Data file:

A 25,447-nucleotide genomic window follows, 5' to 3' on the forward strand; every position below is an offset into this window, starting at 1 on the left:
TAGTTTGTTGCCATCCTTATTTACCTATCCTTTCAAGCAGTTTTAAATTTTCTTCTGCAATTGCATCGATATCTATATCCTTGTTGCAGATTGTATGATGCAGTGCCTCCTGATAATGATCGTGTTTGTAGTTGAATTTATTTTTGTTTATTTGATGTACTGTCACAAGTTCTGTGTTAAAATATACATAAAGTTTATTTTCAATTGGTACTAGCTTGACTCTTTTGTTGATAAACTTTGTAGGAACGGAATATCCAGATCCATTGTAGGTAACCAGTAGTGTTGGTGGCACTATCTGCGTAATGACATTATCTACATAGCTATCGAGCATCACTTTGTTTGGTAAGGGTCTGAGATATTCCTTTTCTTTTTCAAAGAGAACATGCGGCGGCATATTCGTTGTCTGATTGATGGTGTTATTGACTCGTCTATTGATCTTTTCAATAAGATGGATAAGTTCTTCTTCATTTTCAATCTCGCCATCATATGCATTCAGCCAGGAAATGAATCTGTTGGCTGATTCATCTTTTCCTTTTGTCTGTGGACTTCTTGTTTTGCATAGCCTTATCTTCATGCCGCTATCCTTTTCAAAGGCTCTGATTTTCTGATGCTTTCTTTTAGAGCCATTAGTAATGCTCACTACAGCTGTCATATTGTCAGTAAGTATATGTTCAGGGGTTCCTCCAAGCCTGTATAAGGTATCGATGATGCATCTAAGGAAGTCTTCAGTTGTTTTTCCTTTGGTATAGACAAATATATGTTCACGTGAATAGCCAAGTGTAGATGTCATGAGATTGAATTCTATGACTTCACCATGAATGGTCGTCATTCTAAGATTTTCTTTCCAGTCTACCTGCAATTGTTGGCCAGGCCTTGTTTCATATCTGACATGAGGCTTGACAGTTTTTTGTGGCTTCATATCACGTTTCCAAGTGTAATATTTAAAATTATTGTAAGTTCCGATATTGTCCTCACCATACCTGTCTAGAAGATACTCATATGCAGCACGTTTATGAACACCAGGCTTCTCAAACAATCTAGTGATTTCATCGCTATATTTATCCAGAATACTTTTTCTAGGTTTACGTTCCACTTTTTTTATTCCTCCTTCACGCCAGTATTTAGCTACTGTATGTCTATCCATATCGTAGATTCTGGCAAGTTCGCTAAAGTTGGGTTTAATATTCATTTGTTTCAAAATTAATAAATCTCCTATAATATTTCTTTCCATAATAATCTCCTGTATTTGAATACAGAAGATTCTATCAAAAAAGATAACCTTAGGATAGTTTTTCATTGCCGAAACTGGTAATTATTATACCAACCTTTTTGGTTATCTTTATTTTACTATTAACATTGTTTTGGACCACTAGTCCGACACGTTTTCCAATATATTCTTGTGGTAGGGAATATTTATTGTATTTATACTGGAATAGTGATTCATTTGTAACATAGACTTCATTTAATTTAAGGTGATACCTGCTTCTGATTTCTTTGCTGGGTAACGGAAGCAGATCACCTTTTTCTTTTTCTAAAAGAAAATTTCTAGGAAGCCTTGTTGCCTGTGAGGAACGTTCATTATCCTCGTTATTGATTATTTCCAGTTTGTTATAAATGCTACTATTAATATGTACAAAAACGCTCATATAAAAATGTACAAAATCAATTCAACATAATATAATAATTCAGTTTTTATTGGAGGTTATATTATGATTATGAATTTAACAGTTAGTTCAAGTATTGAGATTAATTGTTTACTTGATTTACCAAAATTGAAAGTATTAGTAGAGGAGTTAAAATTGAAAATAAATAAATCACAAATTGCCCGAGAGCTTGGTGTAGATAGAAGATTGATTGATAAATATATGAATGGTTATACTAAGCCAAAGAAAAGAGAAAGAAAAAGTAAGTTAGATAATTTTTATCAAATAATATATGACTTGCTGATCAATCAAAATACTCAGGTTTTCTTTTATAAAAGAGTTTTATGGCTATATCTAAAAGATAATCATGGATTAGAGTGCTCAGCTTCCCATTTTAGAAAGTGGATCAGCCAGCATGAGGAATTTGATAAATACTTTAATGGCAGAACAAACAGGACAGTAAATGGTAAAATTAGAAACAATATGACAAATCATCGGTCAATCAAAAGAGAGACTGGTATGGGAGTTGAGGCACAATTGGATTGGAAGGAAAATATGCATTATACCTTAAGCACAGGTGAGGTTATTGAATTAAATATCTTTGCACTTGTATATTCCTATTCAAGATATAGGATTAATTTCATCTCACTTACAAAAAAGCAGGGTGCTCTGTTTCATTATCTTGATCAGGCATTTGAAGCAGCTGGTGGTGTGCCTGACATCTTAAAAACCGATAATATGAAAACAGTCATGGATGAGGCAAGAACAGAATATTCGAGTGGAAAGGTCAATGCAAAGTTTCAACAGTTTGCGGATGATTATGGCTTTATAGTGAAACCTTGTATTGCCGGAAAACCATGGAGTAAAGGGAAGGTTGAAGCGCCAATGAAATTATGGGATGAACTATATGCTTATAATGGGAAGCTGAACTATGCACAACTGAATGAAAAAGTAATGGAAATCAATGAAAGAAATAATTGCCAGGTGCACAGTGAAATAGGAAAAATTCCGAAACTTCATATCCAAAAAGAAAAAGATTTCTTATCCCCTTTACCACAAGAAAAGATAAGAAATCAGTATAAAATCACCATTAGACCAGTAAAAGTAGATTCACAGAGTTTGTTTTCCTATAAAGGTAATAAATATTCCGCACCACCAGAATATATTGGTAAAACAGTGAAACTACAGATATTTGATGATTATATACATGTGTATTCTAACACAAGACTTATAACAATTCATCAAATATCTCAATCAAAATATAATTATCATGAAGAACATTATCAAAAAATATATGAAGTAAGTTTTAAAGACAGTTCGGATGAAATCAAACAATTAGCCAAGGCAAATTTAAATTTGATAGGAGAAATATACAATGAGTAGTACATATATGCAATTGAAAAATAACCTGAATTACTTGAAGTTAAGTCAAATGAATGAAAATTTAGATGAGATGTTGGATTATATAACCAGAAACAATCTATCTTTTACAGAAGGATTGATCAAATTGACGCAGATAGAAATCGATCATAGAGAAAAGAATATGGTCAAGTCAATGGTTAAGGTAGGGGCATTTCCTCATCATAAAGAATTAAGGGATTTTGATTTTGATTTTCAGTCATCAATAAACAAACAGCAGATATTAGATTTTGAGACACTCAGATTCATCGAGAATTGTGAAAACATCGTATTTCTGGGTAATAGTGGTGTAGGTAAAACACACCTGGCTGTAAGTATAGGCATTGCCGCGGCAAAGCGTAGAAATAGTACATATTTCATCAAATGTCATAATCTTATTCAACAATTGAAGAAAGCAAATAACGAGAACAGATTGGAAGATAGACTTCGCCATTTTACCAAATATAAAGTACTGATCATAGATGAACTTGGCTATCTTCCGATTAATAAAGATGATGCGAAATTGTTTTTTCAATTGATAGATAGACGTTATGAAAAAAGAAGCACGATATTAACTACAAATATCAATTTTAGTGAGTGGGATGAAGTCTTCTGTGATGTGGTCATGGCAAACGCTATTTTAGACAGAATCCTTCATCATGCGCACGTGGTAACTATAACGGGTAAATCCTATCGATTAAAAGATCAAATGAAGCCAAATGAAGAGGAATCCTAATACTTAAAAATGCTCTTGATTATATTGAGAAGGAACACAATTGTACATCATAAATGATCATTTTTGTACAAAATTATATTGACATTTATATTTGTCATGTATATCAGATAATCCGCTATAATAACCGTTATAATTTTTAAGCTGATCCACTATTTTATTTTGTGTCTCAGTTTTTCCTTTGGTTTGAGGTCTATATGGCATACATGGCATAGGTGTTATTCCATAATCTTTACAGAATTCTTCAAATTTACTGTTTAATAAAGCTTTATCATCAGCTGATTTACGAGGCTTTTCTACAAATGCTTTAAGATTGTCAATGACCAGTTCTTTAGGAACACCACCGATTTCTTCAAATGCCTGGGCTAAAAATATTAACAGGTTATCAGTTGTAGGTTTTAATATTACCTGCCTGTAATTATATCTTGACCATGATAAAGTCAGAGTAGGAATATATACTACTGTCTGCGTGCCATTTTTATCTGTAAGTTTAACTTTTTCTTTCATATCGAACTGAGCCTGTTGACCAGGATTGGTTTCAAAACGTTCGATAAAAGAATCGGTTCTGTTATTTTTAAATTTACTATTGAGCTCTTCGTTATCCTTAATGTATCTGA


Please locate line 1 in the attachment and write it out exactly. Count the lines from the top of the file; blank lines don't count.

A 25,447-nucleotide genomic window follows, 5' to 3' on the forward strand; every position below is an offset into this window, starting at 1 on the left: